Community colleges are still colleges. While education is certainly not a commodity, the core requirements to graduate from university to university are largely similar. However, the national average difference in a year’s tuition between universities and community colleges is a staggering $17,000. That means that an average student comes out $34,000 ahead by attending community college for two years to get the same diploma.
Avoid state boundaries. The Heath Resource Center identifies an average difference between in-state and out-of-state tuition of roughly $9000 per year. That skews even larger when the comparison is limited to four-year universities. If you must go out-of-state, look for options to establish residency as soon as possible.
Stay in the nest. Combined with using in-state and local community colleges, students can hit the trifecta by continuing to live with their parents. Avoiding room and board costs associated with college can save more than half of the projected expense.
Pay cash. While it can be enticing to plan to pay for college AFTER you get the degree, countless studies show that the fees and interest costs for student loans can add as much as 40 percent to the total cost, and that’s for the responsible borrower who repays the loan within 10 years. From a cost perspective, that’s the equivalent of attending for three more semesters. Taking those semesters off of school and working to earn the tuition in advance is a better plan.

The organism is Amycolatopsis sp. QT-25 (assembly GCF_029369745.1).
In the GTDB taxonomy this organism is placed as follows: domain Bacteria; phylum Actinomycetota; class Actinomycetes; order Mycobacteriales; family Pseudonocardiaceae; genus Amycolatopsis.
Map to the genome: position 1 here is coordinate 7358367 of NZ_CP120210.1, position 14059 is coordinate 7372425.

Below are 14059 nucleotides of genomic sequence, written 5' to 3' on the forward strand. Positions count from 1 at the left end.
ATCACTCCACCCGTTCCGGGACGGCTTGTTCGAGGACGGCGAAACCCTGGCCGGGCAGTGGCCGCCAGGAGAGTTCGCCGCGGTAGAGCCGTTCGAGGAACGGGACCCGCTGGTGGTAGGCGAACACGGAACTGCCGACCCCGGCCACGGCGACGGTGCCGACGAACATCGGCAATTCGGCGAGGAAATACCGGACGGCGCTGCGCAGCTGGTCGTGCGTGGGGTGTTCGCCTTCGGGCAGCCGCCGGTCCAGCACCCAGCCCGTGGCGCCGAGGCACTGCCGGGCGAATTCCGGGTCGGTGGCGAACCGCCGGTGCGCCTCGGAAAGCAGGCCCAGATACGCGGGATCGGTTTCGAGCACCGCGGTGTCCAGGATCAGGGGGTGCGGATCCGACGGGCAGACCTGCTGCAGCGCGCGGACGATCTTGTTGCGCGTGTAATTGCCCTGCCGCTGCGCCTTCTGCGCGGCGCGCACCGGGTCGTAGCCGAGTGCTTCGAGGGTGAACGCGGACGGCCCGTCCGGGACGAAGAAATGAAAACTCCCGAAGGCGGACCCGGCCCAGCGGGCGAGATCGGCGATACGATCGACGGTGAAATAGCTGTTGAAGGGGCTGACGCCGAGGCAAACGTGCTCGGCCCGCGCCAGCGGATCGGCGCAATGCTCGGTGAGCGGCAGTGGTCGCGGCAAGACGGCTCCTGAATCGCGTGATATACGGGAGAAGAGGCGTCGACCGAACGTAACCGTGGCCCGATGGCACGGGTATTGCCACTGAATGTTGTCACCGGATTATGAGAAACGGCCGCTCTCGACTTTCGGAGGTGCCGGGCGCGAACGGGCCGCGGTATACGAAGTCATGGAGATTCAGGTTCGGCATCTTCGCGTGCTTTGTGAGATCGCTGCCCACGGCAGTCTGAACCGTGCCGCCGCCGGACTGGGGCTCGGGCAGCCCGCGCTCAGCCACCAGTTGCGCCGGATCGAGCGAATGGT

Spend more time on scholarship applications. This is perhaps the easiest but least utilized method on the list. Forbes estimates that $100 million in scholarship money goes unclaimed each year, and it’s because most students simply give up on the application process. But imagine you applied for 10 scholarships, spent two hours on each application, and in the end received a single $500 award. You just averaged $25/hour, well in excess of what the typical highschool student earns in the marketplace. In most cases, students will be better rewarded systematizing the scholarship application process and investing time into it rather than mowing lawns and mopping floors.
The true aim of guerrilla tactics is to employ all of the various methods in which you have a slight edge. A student who adopts all of these techniques could end up earning the exact same diploma at a quarter of the cost that the typical family spends. That’s a pretty valuable paradigm shift.